In other words, the key to not losing heart is to remind ourselves that we are heirs to unspeakable and incomparable glory in Christ. You see this emphasis all over the NT. For example, to the Romans, Paul writes, “Rejoicing in hope, patient in tribulation” (12:12). I don’t think it was an accident that Paul put those two things together. They who persevere in trials are precisely those who rejoice in hope.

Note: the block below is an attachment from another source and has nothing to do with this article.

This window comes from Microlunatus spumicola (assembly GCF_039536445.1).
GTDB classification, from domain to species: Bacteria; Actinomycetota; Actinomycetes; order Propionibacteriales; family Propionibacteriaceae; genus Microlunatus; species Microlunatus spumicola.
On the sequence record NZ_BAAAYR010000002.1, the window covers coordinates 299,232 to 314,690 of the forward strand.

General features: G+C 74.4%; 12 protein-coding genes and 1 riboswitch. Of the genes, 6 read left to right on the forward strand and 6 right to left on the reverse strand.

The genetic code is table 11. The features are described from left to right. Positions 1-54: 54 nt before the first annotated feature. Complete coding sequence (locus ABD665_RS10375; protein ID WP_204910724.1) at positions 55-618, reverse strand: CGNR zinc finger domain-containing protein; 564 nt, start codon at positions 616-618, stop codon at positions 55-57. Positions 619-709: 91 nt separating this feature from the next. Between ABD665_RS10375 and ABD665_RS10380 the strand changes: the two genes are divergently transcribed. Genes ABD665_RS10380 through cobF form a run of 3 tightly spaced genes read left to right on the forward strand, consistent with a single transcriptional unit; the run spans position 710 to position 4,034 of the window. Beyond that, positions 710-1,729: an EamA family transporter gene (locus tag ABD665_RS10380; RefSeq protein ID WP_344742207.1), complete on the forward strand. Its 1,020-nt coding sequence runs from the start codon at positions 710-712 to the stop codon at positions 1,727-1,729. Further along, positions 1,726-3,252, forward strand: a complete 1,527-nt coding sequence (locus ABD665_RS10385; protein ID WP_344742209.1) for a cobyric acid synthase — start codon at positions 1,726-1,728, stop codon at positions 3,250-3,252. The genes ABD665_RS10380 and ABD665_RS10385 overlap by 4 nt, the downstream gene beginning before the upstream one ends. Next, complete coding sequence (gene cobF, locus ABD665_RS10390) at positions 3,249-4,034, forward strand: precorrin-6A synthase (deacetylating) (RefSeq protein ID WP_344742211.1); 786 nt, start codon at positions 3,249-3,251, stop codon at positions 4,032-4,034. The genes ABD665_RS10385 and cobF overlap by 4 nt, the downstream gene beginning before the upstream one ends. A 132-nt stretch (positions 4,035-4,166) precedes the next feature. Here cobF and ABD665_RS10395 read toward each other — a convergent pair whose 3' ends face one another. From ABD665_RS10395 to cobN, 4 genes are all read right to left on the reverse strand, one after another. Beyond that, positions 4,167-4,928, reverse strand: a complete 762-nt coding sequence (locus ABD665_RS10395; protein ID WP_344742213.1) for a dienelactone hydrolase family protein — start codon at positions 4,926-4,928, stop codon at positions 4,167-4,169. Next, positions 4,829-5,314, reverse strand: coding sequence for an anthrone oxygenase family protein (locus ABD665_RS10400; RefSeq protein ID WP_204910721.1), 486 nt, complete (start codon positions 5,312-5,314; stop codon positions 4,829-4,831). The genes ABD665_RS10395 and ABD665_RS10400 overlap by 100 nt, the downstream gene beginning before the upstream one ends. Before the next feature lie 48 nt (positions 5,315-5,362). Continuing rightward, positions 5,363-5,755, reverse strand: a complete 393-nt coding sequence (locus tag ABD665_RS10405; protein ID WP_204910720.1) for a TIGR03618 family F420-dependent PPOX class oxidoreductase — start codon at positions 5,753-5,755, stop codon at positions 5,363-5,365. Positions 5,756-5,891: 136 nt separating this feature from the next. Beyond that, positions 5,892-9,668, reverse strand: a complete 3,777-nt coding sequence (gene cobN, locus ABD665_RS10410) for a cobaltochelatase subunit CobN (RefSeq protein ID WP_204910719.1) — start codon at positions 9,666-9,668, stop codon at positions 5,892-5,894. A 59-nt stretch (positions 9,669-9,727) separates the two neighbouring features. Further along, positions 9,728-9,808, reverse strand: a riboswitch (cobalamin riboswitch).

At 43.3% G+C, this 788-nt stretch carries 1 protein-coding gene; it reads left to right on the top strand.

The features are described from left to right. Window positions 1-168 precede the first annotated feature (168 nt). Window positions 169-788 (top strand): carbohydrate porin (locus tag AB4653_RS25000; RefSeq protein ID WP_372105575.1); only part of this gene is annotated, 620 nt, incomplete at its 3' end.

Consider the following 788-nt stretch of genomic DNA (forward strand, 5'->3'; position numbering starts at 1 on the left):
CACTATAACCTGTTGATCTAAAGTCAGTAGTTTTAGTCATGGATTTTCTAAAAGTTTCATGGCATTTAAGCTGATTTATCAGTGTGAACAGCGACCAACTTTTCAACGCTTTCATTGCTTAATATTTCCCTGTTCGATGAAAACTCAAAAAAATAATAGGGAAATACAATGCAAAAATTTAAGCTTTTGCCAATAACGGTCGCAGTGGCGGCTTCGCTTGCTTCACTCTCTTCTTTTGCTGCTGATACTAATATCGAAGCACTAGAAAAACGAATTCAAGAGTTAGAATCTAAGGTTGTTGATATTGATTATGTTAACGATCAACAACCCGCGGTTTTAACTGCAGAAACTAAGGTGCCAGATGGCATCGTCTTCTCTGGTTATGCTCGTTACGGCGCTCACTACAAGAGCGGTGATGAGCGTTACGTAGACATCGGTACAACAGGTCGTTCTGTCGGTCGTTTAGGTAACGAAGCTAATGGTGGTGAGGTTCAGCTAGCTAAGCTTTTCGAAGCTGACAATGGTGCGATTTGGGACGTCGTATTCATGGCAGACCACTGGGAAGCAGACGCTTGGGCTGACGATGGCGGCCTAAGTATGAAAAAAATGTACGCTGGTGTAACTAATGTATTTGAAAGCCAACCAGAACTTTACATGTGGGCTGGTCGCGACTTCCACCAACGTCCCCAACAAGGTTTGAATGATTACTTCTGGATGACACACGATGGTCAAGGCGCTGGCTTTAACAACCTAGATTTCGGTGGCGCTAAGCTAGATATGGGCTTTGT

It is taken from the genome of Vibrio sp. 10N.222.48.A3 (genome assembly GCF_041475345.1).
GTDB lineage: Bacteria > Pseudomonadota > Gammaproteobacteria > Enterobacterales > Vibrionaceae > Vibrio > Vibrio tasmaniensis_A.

You see this in the apostle Peter’s epistles. He writes that they have been born again to a living hope “to an inheritance incorruptible, and undefiled, and that fadeth not away, reserved in heaven for you, who are kept by the power of God through faith unto salvation ready to be revealed at the last time. Wherein ye greatly rejoice, though now for a season, if need be, ye are in heaviness though manifold temptations: that the trial of your faith, being much more precious that of gold that perisheth, though it be tried by fire, might be found unto praise and honor and glory at the appearing of Jesus Christ” (1 Pet. 1:3-7). I think it is very significant that Peter’s reflection on their sufferings are bracketed before and after by his reminders of the glory to come. I also want to notice the dual reality of rejoicing and heaviness that described the experience of these Christians. Faith in Christ does not make the heaviness disappear. But it is balanced by rejoicing in hope, and in that hope we can find the strength to persevere in the midst of trials.